Thursday, April 26, 2012
The Moon is an Eyeball (Three Poems)
As a lead-in to "Lunar Innuendoes," a new piece by our poetry editor Eric Ormsby that's featured in this month's issue of The Walrus, I thought I'd put together a short retrospective of moon poems from across the centuries (or, at least, a retrospective of the moon poems from across the centuries that don't make you feel like braining yourself for grief. My apologies to Charlotte Smith).
Of course the moon as an eye, and the moon as a participant in the dialogue of eyes that characterizes love poetry from the Renaissance on--along with converse metaphors of death, the cold and deadly virgin gaze, the moon as frigid huntress--those are all pretty old hat. So old as to be necrotic, as per Eric Ormbsy? I leave it to you.
Sir Philip Sidney (from Astrophil and Stella, 1591)
With how sad steps, O Moon, thou climb'st the skies !
How silently, and with how wan a face !
What, may it be that even in heavenly place
That busy archer his sharp arrows tries?
Sure, if that long with love-acquainted eyes
Can judge of love, thou feel'st a lover's case;
I read it in thy looks; thy languisht grace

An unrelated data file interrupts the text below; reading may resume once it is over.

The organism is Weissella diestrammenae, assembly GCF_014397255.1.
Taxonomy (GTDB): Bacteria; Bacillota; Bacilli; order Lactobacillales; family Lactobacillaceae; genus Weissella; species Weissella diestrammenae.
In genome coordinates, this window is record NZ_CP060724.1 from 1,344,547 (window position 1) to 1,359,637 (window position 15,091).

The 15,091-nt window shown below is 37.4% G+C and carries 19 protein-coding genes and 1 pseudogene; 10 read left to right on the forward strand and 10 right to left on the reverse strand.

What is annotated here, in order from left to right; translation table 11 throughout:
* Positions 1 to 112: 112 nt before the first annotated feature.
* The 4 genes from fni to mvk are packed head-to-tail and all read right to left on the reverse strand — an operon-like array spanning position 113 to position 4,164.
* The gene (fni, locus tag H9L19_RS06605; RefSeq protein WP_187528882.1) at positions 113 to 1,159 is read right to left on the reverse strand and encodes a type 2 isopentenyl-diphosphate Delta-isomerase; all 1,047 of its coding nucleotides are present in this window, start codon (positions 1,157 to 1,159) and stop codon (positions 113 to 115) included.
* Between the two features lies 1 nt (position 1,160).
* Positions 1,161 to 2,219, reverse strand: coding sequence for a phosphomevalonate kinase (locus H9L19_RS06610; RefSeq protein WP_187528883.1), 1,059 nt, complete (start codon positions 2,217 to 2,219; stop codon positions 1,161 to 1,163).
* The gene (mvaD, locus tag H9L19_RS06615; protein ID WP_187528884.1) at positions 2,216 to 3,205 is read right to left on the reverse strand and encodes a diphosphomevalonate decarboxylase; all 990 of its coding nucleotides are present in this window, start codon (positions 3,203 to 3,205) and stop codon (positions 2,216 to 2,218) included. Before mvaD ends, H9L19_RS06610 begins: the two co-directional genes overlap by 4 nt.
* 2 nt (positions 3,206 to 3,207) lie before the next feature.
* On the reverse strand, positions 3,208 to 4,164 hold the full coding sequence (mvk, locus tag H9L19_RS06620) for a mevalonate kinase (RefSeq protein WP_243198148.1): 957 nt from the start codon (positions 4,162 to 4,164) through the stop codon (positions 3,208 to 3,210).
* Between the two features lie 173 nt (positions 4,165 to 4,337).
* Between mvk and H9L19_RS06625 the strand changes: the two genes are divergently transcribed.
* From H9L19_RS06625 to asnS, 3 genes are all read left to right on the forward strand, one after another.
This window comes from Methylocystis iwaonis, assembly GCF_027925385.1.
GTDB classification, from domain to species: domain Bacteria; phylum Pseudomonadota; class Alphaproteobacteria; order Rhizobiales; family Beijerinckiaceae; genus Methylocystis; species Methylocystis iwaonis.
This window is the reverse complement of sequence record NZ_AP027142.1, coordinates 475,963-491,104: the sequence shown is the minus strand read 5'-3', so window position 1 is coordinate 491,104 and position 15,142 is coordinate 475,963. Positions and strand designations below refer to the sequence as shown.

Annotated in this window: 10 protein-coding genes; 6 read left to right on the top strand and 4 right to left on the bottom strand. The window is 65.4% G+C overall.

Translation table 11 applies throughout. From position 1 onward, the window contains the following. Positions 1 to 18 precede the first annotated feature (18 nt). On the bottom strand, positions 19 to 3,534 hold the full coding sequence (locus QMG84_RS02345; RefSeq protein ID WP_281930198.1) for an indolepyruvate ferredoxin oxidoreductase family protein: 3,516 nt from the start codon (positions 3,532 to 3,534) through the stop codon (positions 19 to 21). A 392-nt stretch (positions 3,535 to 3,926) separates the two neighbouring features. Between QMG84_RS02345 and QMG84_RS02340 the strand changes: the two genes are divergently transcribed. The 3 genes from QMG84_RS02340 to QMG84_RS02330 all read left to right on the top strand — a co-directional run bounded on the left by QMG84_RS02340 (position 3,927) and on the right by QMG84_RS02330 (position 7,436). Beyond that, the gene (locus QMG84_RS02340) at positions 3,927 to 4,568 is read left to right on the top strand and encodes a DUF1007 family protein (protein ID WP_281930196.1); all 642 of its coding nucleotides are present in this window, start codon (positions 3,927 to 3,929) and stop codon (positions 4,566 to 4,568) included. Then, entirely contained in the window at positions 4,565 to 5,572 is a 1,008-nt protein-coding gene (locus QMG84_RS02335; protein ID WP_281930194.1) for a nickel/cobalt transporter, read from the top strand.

To me that feel the like, thy state descries.
Then, even of fellowship, O Moon, tell me,
Is constant love deemed there but want of wit?
Are beauties there as proud as here they be?
Do they above love to be loved, and yet
Those lovers scorn whom that love doth possess?
Do they call virtue there, ungratefulness?
Philip Larkin (from High Windows, 1968)
Groping back to bed after a piss
I part thick curtains, and am startled by
The rapid clouds, the moon's cleanliness.
Four o'clock: wedge-shadowed gardens lie
Under a cavernous, a wind-picked sky.
There's something laughable about this,
The way the moon dashes through clouds that blow
Loosely as cannon-smoke to stand apart
(Stone-coloured light sharpening the roofs below)
High and preposterous and separate -
Lozenge of love! Medallion of art!
O wolves of memory! Immensements! No,
One shivers slightly, looking up there.
The hardness and the brightness and the plain
Far-reaching singleness of that wide stare
Is a reminder of the strength and pain
Of being young; that it can't come again,
But is for others undiminished somewhere.
Eric Ormsby (from The Walrus, May 2012)
That bluish cataract milky with age,
the moon’s grey glimpse gauzed by night
Scuffed and ochreous as a child’s lost ball
discovered under last December’s ice,
With necrotic shadows wisping its forehead —
the sudden pleasure of death after long pain —
Invents its spires and beginning belfries.
The moon is not cold cinder swathed
In the stark fixative of thermal glass
nor even speechless stone freckled with gleams
Nor a chill foundation for persuasive air.
Don’t be misled by its shrewd blue gaze: